Waterfowl Ecology in California and the Pacific Flyway

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The Suisun Marsh and Central Valley in California offer some of the world’s most important wetland habitats for waterfowl in the Pacific Flyway. Mike Casazza and USGS WERC biologists are providing the science to support and evaluate waterfowl populations and habitat management in North America.

Suisun marsh and waterfowl

Waterfowl in Suisun Marsh

(Public domain.)

Suisun Marsh and Central Valley: A Critical Wetland Habitat for Waterfowl

California’s Suisun Marsh and Central Valley provide critical breeding and wintering habitat for many waterfowl in the Pacific Flyway. Together, these areas provide for 60 percent of wintering Pacific Flyway waterfowl and 20 percent of the waterfowl in North America annually.

However, the state’s growing population, increasing demand for water, and regional losses of wetland habitats present considerable challenges for waterfowl and waterbird conservation and management. To support and inform ongoing conservation efforts, Mike Casazza and USGS WERC biologists are leading projects on the following:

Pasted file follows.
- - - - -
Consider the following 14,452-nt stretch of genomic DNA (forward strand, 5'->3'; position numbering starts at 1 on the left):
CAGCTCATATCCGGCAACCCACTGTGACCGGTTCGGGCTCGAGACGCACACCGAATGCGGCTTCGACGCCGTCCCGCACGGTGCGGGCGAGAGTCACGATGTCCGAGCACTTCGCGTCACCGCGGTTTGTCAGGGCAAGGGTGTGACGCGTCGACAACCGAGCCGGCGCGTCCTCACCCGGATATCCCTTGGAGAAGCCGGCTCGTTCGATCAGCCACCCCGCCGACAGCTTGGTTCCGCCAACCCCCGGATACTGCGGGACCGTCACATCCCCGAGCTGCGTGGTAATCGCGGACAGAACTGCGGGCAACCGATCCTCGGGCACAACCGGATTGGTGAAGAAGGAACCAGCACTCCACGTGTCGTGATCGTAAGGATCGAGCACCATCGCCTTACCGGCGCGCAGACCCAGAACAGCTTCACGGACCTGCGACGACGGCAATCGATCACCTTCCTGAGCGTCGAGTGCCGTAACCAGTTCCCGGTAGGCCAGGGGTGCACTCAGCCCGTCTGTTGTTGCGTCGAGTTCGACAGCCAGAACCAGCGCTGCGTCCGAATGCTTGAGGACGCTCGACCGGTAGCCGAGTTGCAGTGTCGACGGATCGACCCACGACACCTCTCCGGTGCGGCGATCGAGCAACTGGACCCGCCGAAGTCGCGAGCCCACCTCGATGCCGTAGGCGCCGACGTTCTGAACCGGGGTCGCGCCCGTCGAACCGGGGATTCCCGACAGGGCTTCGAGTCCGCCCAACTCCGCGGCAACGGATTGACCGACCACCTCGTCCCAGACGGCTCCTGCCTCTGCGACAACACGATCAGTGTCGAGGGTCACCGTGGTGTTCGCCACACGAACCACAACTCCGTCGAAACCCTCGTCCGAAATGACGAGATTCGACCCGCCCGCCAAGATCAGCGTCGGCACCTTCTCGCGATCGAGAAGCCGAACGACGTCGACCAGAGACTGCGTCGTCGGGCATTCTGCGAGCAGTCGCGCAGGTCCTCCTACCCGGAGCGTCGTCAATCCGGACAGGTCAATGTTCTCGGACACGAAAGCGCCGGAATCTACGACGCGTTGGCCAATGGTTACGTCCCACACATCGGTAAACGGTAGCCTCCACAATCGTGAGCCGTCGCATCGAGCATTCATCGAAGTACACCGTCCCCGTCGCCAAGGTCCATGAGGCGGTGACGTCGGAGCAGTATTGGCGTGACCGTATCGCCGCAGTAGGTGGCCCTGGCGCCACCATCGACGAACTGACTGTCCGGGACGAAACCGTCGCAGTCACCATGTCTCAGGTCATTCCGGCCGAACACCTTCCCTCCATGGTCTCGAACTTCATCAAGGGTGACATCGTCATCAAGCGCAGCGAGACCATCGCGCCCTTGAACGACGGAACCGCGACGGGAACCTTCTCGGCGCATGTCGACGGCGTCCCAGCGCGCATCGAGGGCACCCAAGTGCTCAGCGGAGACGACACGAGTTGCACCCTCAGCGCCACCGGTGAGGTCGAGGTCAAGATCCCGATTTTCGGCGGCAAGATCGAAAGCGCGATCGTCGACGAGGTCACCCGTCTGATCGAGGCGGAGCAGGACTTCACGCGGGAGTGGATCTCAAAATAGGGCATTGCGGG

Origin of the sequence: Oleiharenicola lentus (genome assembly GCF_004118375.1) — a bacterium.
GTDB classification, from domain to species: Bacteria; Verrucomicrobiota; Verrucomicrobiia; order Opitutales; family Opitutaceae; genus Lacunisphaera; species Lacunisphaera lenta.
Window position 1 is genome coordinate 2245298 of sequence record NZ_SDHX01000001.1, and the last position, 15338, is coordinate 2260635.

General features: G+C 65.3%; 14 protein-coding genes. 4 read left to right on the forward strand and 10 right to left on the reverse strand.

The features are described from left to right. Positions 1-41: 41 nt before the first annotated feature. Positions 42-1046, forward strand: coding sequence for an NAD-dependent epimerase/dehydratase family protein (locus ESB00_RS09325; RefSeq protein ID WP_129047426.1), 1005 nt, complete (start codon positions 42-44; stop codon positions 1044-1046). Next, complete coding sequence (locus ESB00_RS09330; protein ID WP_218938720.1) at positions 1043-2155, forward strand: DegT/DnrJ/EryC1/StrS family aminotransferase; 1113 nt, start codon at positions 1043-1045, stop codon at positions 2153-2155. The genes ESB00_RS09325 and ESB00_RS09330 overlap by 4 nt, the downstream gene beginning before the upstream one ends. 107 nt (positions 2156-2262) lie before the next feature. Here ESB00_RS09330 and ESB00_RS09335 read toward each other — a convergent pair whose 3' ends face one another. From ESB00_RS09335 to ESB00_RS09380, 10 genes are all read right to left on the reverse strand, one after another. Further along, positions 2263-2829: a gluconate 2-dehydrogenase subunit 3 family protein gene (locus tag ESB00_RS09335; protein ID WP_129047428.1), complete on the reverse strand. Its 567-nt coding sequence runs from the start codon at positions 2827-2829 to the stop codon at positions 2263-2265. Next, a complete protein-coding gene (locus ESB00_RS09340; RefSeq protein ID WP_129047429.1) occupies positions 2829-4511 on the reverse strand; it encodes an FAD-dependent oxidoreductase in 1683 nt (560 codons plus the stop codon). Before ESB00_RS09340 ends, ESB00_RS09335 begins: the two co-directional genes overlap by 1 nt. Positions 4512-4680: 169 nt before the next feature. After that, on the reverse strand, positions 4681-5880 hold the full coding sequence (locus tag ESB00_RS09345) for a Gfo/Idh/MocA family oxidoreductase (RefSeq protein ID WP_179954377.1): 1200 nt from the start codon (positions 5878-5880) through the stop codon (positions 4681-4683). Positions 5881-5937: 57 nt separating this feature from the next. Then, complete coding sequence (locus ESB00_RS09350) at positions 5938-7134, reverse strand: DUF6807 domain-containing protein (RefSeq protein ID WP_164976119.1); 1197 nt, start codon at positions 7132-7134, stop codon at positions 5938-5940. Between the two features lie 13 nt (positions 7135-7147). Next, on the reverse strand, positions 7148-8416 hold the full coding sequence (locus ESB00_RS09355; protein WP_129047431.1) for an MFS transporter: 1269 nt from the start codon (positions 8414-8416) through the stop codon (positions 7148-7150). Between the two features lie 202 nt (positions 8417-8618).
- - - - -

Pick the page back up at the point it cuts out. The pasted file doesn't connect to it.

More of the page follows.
• Population size for wintering waterfowl in Suisun Marsh and the Central Valley.
  • Waterfowl habitat use and movements using telemetry.
  • Waterfowl body condition, health, and changes in these over time.
  • Long-term trends in nest survival and nest density in Suisun Marsh and nesting ecology of waterfowl related to nest predators, their alternative prey, hen quality and fidelity.
  • Duckling survival, brood ecology, habitat use, and movements in relation to wetland habitats and salinity in Suisun Marsh.
  • Long-term trends in waterfowl demographic rates and population viability in the Pacific Flyway.
  • Value of food types and different wetland habitats used by waterfowl in Suisun Marsh and other regions in California, and habitat carrying capacity for waterfowl.  This will include evaluating impacts of habitat management and wetland and upland restoration on waterfowl in Suisun Marsh.
  • Use banding data and satellite radio-markers to provide more reliable and accurate demographic information, understand and assess spatial habitat use, determine population status, and Cinnamon Teal responses to harvest and habitat management in eight major breeding sites across the west.
  • Effects of long-term drought on waterfowl in Suisun Marsh and the Central Valley. 

For a look at the team's field work from start to finish, explore the photo gallery below. Click "fullscreen" for the best quality.